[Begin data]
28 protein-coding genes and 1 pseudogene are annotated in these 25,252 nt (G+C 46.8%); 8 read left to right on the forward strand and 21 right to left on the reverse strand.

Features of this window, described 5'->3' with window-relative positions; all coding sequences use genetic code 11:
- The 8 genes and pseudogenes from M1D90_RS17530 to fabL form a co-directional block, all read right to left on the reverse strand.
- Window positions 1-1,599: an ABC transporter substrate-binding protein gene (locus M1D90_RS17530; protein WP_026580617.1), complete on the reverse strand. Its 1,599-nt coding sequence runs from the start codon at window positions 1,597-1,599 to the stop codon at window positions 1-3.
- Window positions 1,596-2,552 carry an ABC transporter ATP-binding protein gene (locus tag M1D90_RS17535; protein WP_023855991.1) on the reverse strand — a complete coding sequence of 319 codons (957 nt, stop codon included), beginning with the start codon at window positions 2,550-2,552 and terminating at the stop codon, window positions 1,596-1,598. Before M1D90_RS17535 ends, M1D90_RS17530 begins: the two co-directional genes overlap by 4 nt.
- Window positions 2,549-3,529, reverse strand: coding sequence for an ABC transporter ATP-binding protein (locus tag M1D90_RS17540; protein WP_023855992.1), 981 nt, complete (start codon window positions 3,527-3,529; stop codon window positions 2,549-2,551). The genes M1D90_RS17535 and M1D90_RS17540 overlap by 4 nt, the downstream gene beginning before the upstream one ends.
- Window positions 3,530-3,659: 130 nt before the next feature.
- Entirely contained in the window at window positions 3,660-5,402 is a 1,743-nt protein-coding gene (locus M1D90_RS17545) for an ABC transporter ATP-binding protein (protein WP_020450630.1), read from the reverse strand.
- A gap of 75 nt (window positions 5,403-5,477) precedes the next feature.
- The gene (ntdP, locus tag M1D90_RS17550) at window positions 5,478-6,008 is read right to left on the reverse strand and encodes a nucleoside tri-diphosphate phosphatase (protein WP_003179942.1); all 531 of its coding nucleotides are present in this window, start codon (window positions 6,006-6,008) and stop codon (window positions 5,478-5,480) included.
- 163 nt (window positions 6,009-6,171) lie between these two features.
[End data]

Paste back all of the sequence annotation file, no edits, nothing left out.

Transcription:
28 protein-coding genes and 1 pseudogene are annotated in these 25,252 nt (G+C 46.8%); 8 read left to right on the forward strand and 21 right to left on the reverse strand.

Features of this window, described 5'->3' with window-relative positions; all coding sequences use genetic code 11:
- The 8 genes and pseudogenes from M1D90_RS17530 to fabL form a co-directional block, all read right to left on the reverse strand.
- Window positions 1-1,599: an ABC transporter substrate-binding protein gene (locus M1D90_RS17530; protein WP_026580617.1), complete on the reverse strand. Its 1,599-nt coding sequence runs from the start codon at window positions 1,597-1,599 to the stop codon at window positions 1-3.
- Window positions 1,596-2,552 carry an ABC transporter ATP-binding protein gene (locus tag M1D90_RS17535; protein WP_023855991.1) on the reverse strand — a complete coding sequence of 319 codons (957 nt, stop codon included), beginning with the start codon at window positions 2,550-2,552 and terminating at the stop codon, window positions 1,596-1,598. Before M1D90_RS17535 ends, M1D90_RS17530 begins: the two co-directional genes overlap by 4 nt.
- Window positions 2,549-3,529, reverse strand: coding sequence for an ABC transporter ATP-binding protein (locus tag M1D90_RS17540; protein WP_023855992.1), 981 nt, complete (start codon window positions 3,527-3,529; stop codon window positions 2,549-2,551). The genes M1D90_RS17535 and M1D90_RS17540 overlap by 4 nt, the downstream gene beginning before the upstream one ends.
- Window positions 3,530-3,659: 130 nt before the next feature.
- Entirely contained in the window at window positions 3,660-5,402 is a 1,743-nt protein-coding gene (locus M1D90_RS17545) for an ABC transporter ATP-binding protein (protein WP_020450630.1), read from the reverse strand.
- A gap of 75 nt (window positions 5,403-5,477) precedes the next feature.
- The gene (ntdP, locus tag M1D90_RS17550) at window positions 5,478-6,008 is read right to left on the reverse strand and encodes a nucleoside tri-diphosphate phosphatase (protein WP_003179942.1); all 531 of its coding nucleotides are present in this window, start codon (window positions 6,006-6,008) and stop codon (window positions 5,478-5,480) included.
- 163 nt (window positions 6,009-6,171) lie between these two features.